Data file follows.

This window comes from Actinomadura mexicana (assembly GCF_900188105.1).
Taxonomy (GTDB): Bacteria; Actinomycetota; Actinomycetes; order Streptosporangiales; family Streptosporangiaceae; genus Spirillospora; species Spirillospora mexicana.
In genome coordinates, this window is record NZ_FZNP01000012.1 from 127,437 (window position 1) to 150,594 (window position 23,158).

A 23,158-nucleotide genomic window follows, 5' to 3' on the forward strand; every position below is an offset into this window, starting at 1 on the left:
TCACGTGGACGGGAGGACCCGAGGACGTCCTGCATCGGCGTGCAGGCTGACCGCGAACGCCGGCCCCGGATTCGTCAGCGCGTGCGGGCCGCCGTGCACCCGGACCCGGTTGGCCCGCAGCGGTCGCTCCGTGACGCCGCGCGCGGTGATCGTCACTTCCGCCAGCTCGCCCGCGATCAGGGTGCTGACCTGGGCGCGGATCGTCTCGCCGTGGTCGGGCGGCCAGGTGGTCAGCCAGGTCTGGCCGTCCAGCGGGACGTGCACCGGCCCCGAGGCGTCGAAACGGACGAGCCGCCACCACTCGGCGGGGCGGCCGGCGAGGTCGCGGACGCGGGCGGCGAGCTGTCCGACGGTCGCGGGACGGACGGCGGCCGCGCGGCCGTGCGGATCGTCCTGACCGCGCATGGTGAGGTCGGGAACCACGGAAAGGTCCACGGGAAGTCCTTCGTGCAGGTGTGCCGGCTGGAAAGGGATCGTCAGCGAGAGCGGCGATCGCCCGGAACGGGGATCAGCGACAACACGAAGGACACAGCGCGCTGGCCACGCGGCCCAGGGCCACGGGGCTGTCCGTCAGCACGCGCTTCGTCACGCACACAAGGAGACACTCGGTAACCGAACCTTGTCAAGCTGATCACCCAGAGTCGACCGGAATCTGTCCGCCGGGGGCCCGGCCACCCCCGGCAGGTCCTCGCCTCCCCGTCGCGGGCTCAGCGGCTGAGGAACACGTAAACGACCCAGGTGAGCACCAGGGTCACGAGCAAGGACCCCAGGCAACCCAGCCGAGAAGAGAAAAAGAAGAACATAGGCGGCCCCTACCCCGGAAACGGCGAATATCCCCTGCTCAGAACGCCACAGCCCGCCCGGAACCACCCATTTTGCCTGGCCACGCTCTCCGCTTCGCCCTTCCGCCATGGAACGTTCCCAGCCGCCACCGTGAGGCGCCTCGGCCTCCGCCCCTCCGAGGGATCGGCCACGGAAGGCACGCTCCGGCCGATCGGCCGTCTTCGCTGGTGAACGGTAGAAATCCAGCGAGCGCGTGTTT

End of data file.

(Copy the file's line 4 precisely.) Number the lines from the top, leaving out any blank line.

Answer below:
A 23,158-nucleotide genomic window follows, 5' to 3' on the forward strand; every position below is an offset into this window, starting at 1 on the left: